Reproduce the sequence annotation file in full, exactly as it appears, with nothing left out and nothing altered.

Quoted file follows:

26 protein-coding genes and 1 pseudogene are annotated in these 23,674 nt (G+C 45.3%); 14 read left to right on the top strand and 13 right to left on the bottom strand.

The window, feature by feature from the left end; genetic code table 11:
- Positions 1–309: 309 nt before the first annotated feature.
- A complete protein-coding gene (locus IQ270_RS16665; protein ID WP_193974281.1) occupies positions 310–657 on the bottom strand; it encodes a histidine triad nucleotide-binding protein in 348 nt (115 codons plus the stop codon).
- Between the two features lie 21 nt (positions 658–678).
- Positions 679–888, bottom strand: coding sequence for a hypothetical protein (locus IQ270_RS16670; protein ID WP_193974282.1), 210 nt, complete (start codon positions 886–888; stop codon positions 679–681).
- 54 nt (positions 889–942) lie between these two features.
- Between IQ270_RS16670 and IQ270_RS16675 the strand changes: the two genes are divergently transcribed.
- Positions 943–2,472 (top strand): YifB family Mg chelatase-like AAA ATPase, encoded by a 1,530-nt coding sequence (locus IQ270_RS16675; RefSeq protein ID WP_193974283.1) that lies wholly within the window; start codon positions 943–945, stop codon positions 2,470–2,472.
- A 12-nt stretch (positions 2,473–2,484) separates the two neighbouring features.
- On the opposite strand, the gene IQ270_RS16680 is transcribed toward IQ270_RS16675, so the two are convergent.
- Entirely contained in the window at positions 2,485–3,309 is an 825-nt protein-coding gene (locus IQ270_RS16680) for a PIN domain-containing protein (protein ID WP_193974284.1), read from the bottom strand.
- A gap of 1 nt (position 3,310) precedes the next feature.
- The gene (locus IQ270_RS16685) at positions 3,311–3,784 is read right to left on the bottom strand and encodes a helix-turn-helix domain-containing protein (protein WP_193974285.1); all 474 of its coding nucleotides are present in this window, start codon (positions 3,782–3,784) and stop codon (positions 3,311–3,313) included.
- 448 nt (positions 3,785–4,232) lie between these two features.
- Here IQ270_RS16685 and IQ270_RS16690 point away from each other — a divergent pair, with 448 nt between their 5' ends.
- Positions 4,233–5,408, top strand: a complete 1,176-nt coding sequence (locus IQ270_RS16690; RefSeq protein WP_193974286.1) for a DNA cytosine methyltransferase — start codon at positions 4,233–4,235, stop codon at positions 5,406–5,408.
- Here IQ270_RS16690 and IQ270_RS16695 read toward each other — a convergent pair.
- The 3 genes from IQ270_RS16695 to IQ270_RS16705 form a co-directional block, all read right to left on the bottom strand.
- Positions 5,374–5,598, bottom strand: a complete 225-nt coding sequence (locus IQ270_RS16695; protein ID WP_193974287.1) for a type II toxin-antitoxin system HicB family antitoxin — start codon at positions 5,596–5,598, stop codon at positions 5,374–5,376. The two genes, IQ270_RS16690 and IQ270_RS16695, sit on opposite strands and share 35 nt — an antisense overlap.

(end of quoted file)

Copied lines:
26 protein-coding genes and 1 pseudogene are annotated in these 23,674 nt (G+C 45.3%); 14 read left to right on the top strand and 13 right to left on the bottom strand.

The window, feature by feature from the left end; genetic code table 11:
- Positions 1–309: 309 nt before the first annotated feature.
- A complete protein-coding gene (locus IQ270_RS16665; protein ID WP_193974281.1) occupies positions 310–657 on the bottom strand; it encodes a histidine triad nucleotide-binding protein in 348 nt (115 codons plus the stop codon).
- Between the two features lie 21 nt (positions 658–678).
- Positions 679–888, bottom strand: coding sequence for a hypothetical protein (locus IQ270_RS16670; protein ID WP_193974282.1), 210 nt, complete (start codon positions 886–888; stop codon positions 679–681).
- 54 nt (positions 889–942) lie between these two features.
- Between IQ270_RS16670 and IQ270_RS16675 the strand changes: the two genes are divergently transcribed.
- Positions 943–2,472 (top strand): YifB family Mg chelatase-like AAA ATPase, encoded by a 1,530-nt coding sequence (locus IQ270_RS16675; RefSeq protein ID WP_193974283.1) that lies wholly within the window; start codon positions 943–945, stop codon positions 2,470–2,472.
- A 12-nt stretch (positions 2,473–2,484) separates the two neighbouring features.
- On the opposite strand, the gene IQ270_RS16680 is transcribed toward IQ270_RS16675, so the two are convergent.
- Entirely contained in the window at positions 2,485–3,309 is an 825-nt protein-coding gene (locus IQ270_RS16680) for a PIN domain-containing protein (protein ID WP_193974284.1), read from the bottom strand.
- A gap of 1 nt (position 3,310) precedes the next feature.
- The gene (locus IQ270_RS16685) at positions 3,311–3,784 is read right to left on the bottom strand and encodes a helix-turn-helix domain-containing protein (protein WP_193974285.1); all 474 of its coding nucleotides are present in this window, start codon (positions 3,782–3,784) and stop codon (positions 3,311–3,313) included.
- 448 nt (positions 3,785–4,232) lie between these two features.
- Here IQ270_RS16685 and IQ270_RS16690 point away from each other — a divergent pair, with 448 nt between their 5' ends.
- Positions 4,233–5,408, top strand: a complete 1,176-nt coding sequence (locus IQ270_RS16690; RefSeq protein WP_193974286.1) for a DNA cytosine methyltransferase — start codon at positions 4,233–4,235, stop codon at positions 5,406–5,408.
- Here IQ270_RS16690 and IQ270_RS16695 read toward each other — a convergent pair.
- The 3 genes from IQ270_RS16695 to IQ270_RS16705 form a co-directional block, all read right to left on the bottom strand.
- Positions 5,374–5,598, bottom strand: a complete 225-nt coding sequence (locus IQ270_RS16695; protein ID WP_193974287.1) for a type II toxin-antitoxin system HicB family antitoxin — start codon at positions 5,596–5,598, stop codon at positions 5,374–5,376. The two genes, IQ270_RS16690 and IQ270_RS16695, sit on opposite strands and share 35 nt — an antisense overlap.